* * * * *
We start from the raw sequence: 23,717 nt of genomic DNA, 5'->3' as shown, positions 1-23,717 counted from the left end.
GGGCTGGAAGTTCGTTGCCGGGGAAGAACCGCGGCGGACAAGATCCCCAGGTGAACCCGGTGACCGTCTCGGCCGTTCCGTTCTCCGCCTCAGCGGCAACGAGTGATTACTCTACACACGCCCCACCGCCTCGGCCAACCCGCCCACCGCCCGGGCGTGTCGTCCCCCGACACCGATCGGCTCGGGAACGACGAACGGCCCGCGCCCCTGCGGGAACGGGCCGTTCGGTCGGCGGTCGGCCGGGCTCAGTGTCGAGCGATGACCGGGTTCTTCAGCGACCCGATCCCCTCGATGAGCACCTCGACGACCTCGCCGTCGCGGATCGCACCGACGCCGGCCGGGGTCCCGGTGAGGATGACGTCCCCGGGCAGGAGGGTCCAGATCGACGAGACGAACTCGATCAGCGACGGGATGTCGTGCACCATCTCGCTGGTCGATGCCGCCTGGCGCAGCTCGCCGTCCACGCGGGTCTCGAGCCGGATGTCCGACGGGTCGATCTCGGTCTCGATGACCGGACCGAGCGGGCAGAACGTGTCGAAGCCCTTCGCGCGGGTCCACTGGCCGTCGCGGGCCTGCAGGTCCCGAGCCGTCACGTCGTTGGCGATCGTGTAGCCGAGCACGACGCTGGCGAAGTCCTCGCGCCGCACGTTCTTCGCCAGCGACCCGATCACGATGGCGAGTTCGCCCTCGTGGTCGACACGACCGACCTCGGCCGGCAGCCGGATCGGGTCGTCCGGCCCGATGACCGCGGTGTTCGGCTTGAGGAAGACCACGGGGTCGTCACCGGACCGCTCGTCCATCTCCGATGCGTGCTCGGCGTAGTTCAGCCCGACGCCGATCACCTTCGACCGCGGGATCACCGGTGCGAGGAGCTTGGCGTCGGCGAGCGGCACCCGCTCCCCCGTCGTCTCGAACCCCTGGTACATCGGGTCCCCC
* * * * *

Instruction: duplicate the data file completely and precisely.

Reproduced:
We start from the raw sequence: 23,717 nt of genomic DNA, 5'->3' as shown, positions 1-23,717 counted from the left end.
GGGCTGGAAGTTCGTTGCCGGGGAAGAACCGCGGCGGACAAGATCCCCAGGTGAACCCGGTGACCGTCTCGGCCGTTCCGTTCTCCGCCTCAGCGGCAACGAGTGATTACTCTACACACGCCCCACCGCCTCGGCCAACCCGCCCACCGCCCGGGCGTGTCGTCCCCCGACACCGATCGGCTCGGGAACGACGAACGGCCCGCGCCCCTGCGGGAACGGGCCGTTCGGTCGGCGGTCGGCCGGGCTCAGTGTCGAGCGATGACCGGGTTCTTCAGCGACCCGATCCCCTCGATGAGCACCTCGACGACCTCGCCGTCGCGGATCGCACCGACGCCGGCCGGGGTCCCGGTGAGGATGACGTCCCCGGGCAGGAGGGTCCAGATCGACGAGACGAACTCGATCAGCGACGGGATGTCGTGCACCATCTCGCTGGTCGATGCCGCCTGGCGCAGCTCGCCGTCCACGCGGGTCTCGAGCCGGATGTCCGACGGGTCGATCTCGGTCTCGATGACCGGACCGAGCGGGCAGAACGTGTCGAAGCCCTTCGCGCGGGTCCACTGGCCGTCGCGGGCCTGCAGGTCCCGAGCCGTCACGTCGTTGGCGATCGTGTAGCCGAGCACGACGCTGGCGAAGTCCTCGCGCCGCACGTTCTTCGCCAGCGACCCGATCACGATGGCGAGTTCGCCCTCGTGGTCGACACGACCGACCTCGGCCGGCAGCCGGATCGGGTCGTCCGGCCCGATGACCGCGGTGTTCGGCTTGAGGAAGACCACGGGGTCGTCACCGGACCGCTCGTCCATCTCCGATGCGTGCTCGGCGTAGTTCAGCCCGACGCCGATCACCTTCGACCGCGGGATCACCGGTGCGAGGAGCTTGGCGTCGGCGAGCGGCACCCGCTCCCCCGTCGTCTCGAACCCCTGGTACATCGGGTCCCCC